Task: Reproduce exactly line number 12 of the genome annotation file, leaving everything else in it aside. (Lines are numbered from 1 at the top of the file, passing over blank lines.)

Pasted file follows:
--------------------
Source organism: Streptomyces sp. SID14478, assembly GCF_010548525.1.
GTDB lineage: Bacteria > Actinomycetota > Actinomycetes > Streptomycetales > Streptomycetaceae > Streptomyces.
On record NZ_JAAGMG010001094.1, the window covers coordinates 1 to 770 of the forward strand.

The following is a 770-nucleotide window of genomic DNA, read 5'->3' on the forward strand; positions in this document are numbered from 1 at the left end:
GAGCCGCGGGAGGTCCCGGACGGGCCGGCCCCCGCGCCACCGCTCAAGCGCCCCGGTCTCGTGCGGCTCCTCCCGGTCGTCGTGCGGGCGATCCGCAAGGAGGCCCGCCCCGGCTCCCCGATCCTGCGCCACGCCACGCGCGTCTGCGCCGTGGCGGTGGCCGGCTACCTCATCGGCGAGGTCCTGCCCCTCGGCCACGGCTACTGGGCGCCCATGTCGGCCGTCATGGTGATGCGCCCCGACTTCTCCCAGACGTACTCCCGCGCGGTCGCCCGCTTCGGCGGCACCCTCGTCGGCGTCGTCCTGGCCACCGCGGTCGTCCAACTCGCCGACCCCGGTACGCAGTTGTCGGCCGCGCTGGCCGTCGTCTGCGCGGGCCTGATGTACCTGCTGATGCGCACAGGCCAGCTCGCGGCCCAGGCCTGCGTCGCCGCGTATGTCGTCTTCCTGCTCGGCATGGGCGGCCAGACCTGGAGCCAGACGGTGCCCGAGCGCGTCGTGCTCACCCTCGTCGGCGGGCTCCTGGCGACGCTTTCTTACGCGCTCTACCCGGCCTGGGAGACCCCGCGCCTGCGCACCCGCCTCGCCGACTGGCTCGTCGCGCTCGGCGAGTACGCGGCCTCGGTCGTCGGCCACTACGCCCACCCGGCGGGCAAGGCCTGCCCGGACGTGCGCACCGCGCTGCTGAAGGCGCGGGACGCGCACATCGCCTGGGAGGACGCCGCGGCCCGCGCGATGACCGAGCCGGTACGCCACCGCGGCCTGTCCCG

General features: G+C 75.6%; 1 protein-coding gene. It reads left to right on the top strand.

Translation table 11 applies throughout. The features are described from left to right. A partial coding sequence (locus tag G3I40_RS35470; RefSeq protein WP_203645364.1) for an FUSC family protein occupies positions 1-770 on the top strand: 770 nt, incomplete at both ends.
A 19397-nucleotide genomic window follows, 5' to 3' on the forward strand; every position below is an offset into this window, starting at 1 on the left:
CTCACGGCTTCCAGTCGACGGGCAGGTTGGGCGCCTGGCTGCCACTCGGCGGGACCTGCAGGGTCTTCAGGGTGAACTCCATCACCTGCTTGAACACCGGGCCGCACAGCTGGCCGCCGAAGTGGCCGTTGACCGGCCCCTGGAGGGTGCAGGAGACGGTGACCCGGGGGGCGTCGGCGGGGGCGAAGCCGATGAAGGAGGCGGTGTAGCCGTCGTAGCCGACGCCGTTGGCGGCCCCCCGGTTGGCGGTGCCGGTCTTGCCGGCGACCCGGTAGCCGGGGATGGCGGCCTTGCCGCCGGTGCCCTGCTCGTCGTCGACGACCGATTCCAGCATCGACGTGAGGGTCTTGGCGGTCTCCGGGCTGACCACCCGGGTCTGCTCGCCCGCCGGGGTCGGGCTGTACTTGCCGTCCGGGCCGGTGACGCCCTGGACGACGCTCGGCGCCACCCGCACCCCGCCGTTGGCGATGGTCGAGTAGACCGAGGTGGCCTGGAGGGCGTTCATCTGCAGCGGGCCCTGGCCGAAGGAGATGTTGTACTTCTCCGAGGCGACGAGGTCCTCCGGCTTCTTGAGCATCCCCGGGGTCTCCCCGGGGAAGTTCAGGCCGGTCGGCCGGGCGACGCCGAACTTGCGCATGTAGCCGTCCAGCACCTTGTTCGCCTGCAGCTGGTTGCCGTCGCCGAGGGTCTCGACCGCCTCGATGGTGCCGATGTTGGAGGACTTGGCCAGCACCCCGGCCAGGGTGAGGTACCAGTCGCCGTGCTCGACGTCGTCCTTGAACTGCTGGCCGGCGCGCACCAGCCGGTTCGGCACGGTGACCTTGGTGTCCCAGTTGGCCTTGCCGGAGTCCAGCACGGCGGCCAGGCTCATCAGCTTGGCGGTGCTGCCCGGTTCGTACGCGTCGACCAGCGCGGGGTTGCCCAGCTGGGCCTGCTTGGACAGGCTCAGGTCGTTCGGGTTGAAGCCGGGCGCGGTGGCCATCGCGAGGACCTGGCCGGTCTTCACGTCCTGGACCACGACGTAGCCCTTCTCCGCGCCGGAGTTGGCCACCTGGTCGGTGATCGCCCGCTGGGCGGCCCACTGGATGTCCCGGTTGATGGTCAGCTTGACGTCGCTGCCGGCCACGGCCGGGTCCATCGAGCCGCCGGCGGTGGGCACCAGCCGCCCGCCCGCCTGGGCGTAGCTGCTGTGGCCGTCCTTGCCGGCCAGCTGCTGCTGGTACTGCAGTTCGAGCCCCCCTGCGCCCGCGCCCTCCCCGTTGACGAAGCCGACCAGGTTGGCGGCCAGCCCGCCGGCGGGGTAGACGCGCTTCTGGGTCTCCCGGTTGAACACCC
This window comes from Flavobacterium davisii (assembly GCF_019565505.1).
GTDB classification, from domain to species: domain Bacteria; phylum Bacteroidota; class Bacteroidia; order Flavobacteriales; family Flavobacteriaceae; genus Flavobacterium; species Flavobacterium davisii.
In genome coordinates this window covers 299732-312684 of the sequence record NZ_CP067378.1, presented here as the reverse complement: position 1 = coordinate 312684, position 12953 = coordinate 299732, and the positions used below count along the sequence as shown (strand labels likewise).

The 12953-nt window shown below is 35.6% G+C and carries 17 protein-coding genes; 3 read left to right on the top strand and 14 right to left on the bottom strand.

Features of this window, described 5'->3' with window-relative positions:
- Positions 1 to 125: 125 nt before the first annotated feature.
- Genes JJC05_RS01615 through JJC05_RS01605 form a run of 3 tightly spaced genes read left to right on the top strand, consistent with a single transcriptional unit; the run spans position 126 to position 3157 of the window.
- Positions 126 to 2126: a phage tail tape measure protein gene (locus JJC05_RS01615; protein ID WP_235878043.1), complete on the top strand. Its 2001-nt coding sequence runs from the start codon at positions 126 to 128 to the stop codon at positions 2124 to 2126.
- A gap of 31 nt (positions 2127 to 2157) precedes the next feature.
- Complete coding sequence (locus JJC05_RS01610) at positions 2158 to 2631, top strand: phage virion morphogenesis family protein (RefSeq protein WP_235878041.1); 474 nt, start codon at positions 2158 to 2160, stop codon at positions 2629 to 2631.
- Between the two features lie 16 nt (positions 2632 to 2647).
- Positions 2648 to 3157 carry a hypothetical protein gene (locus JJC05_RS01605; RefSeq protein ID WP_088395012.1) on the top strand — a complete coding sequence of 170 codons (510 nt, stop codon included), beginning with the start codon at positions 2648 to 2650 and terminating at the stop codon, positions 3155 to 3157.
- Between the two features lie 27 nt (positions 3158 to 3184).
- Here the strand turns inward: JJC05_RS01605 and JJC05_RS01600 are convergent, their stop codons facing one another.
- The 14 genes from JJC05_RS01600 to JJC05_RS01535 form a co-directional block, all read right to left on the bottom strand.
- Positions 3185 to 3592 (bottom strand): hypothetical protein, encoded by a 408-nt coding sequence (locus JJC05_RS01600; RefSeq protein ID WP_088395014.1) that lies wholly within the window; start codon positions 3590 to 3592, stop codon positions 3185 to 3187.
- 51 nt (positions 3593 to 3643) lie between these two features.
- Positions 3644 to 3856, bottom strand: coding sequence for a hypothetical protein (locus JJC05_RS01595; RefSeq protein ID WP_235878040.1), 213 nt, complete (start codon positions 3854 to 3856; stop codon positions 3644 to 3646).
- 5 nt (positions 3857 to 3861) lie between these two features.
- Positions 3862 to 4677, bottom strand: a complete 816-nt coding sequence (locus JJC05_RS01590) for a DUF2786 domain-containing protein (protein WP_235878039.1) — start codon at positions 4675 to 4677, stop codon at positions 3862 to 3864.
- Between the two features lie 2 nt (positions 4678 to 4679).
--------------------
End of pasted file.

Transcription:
In genome coordinates this window covers 299732-312684 of the sequence record NZ_CP067378.1, presented here as the reverse complement: position 1 = coordinate 312684, position 12953 = coordinate 299732, and the positions used below count along the sequence as shown (strand labels likewise).